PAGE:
Maniraptora


Maniraptora ("hand snatchers") is a clade of coelurosaurian dinosaurs which includes the birds and the dinosaurs that were more closely related to them than to Ornithomimus velox. It contains the major subgroups Avialae, Deinonychosauria, Oviraptorosauria and Therizinosauria. Ornitholestes and the Alvarezsauroidea are also often included. Together with the next closest sister group, the Ornithomimosauria, Maniraptora comprises the more inclusive clade Maniraptoriformes. Maniraptorans first appear in the fossil record during the Jurassic Period (see Eshanosaurus), and are regarded as surviving today as about 10,000 species of living birds.



posted on Sep, 16 2011 @ 01:51 PM
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reply to post by Nicolas Flamel
 


I don't know when you grew up, but when I was a kid in the 1980's (I am 30 now), I had all kinds of expensive color books on dinosaurs with tons of very detailed drawings.

They were all colored differently, etc.

And I remember specifically that Archaeopteryx was shown being fully feathered as is depicted today, 25 or so years later.

The wiki even states that this specimen was known as being feathered since over 100 years ago.

Since the late 19th century, it has been generally accepted by palaeontologists, and celebrated in lay reference works, as being the oldest known bird (more precisely, a close relative of the direct ancestor of modern birds), although there have been occasional dissenters in the research community.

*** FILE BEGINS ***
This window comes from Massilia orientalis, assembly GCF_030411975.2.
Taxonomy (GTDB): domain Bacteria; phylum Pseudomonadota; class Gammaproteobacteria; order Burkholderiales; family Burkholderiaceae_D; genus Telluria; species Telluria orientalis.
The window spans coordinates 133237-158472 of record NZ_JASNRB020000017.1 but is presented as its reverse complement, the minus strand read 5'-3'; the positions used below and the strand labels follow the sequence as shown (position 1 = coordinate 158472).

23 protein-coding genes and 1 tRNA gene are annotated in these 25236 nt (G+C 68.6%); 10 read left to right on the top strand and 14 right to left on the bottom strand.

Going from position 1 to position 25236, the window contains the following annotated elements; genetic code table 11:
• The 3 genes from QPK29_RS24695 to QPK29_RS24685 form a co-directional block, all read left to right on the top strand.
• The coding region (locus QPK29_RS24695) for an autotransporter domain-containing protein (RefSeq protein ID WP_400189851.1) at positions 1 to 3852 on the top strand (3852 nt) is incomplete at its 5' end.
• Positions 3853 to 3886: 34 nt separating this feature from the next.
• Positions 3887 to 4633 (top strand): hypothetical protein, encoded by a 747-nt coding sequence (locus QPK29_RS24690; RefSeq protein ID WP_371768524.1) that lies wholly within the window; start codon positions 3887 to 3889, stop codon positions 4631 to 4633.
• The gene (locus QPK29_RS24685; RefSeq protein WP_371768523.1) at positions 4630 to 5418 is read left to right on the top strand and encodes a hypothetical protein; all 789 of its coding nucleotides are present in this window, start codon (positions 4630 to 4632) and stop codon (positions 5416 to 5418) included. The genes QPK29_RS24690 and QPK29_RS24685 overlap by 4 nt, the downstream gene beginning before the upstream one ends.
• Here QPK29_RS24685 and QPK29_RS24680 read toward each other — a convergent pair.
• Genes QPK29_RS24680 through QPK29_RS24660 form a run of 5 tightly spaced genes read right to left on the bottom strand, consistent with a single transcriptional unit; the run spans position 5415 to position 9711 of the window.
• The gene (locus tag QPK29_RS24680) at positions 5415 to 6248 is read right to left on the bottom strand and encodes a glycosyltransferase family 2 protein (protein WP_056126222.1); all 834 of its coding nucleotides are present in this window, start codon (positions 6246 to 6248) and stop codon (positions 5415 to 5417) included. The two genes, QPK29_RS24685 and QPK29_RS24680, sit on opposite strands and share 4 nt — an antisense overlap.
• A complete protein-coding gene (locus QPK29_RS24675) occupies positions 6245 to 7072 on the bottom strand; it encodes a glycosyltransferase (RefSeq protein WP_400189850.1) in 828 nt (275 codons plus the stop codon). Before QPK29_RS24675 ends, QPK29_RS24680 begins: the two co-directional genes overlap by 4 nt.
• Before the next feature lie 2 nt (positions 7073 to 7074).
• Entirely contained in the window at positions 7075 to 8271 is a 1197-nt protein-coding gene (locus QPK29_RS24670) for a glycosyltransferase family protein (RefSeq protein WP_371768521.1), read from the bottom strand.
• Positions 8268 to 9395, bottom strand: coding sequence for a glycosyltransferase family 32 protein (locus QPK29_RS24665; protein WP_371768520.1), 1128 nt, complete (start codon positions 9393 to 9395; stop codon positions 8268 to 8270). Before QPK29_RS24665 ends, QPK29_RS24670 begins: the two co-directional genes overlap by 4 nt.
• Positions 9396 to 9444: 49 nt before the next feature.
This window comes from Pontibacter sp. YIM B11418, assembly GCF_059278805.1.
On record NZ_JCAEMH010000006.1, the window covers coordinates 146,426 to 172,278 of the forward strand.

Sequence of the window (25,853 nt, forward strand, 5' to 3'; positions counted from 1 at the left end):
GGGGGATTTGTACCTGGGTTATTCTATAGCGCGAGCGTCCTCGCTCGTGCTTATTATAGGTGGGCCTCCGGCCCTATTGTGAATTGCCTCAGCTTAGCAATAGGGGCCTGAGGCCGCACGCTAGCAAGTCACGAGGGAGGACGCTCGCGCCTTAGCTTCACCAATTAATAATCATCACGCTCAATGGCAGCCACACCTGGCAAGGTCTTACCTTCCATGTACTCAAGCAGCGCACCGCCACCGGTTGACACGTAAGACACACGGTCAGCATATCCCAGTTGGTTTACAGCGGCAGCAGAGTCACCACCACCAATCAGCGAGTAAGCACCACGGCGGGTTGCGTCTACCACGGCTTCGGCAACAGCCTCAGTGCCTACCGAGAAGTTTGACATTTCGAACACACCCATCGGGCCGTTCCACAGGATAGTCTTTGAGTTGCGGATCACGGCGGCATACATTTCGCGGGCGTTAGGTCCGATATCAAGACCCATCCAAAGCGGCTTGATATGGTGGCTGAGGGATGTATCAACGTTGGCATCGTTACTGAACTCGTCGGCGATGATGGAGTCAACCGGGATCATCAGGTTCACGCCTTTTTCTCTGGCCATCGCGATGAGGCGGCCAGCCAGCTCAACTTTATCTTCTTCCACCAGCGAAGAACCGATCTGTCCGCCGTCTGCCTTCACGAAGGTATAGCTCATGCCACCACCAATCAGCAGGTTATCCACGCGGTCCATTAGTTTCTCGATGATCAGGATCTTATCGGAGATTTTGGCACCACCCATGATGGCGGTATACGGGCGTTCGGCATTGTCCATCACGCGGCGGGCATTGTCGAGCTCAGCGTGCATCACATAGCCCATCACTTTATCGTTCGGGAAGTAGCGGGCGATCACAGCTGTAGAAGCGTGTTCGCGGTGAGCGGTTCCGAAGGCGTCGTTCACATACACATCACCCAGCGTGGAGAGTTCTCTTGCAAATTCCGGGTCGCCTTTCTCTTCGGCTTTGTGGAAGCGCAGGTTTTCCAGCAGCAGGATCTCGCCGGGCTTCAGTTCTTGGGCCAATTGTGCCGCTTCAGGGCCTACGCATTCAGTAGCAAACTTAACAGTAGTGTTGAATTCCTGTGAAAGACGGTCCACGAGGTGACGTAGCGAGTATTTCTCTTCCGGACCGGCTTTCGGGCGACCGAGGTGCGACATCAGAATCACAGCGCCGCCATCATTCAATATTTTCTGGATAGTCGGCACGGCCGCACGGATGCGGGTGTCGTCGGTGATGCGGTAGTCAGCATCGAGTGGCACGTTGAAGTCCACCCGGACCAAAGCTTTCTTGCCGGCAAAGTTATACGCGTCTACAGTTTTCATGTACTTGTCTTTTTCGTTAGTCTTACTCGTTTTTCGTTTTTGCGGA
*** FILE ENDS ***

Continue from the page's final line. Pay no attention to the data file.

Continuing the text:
The dissent is over the linage rather than the fact it was feathered.

Here is a new species discovered which could be a transitional example between typical theropods and the more bird-like types such as Archaeopterix.
Xiaotingia


Xiaotingia is an extinct genus of Archaeopteryx-like theropod dinosaur from early Late Jurassic deposits of western Liaoning, China.



A cladistic analysis by Xu et al. showed that Xiaotingia formed a clade with Archaeopteryx, the Dromaeosauridae and the Troodontidae to the exclusion of other forms traditionally seen as birds.